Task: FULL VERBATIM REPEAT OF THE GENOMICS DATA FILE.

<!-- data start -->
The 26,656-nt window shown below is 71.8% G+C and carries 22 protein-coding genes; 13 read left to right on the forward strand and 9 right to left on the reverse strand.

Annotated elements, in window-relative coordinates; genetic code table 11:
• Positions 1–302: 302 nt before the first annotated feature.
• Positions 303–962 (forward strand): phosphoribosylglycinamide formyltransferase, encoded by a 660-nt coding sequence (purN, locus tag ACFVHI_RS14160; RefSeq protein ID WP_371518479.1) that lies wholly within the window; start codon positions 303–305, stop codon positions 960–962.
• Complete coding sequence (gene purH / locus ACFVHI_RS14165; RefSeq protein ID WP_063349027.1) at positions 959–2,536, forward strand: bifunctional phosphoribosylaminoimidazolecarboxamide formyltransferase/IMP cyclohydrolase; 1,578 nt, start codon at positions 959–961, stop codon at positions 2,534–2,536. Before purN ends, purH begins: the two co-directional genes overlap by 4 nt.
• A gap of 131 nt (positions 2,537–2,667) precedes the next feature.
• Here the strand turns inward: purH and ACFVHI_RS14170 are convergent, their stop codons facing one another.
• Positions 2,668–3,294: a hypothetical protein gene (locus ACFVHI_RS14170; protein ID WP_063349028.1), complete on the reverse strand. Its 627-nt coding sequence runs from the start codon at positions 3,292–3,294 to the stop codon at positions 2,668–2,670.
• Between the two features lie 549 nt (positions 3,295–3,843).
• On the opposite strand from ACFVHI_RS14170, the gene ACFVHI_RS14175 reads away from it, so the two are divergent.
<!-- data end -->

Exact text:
The 26,656-nt window shown below is 71.8% G+C and carries 22 protein-coding genes; 13 read left to right on the forward strand and 9 right to left on the reverse strand.

Annotated elements, in window-relative coordinates; genetic code table 11:
• Positions 1–302: 302 nt before the first annotated feature.
• Positions 303–962 (forward strand): phosphoribosylglycinamide formyltransferase, encoded by a 660-nt coding sequence (purN, locus tag ACFVHI_RS14160; RefSeq protein ID WP_371518479.1) that lies wholly within the window; start codon positions 303–305, stop codon positions 960–962.
• Complete coding sequence (gene purH / locus ACFVHI_RS14165; RefSeq protein ID WP_063349027.1) at positions 959–2,536, forward strand: bifunctional phosphoribosylaminoimidazolecarboxamide formyltransferase/IMP cyclohydrolase; 1,578 nt, start codon at positions 959–961, stop codon at positions 2,534–2,536. Before purN ends, purH begins: the two co-directional genes overlap by 4 nt.
• A gap of 131 nt (positions 2,537–2,667) precedes the next feature.
• Here the strand turns inward: purH and ACFVHI_RS14170 are convergent, their stop codons facing one another.
• Positions 2,668–3,294: a hypothetical protein gene (locus ACFVHI_RS14170; protein ID WP_063349028.1), complete on the reverse strand. Its 627-nt coding sequence runs from the start codon at positions 3,292–3,294 to the stop codon at positions 2,668–2,670.
• Between the two features lie 549 nt (positions 3,295–3,843).
• On the opposite strand from ACFVHI_RS14170, the gene ACFVHI_RS14175 reads away from it, so the two are divergent.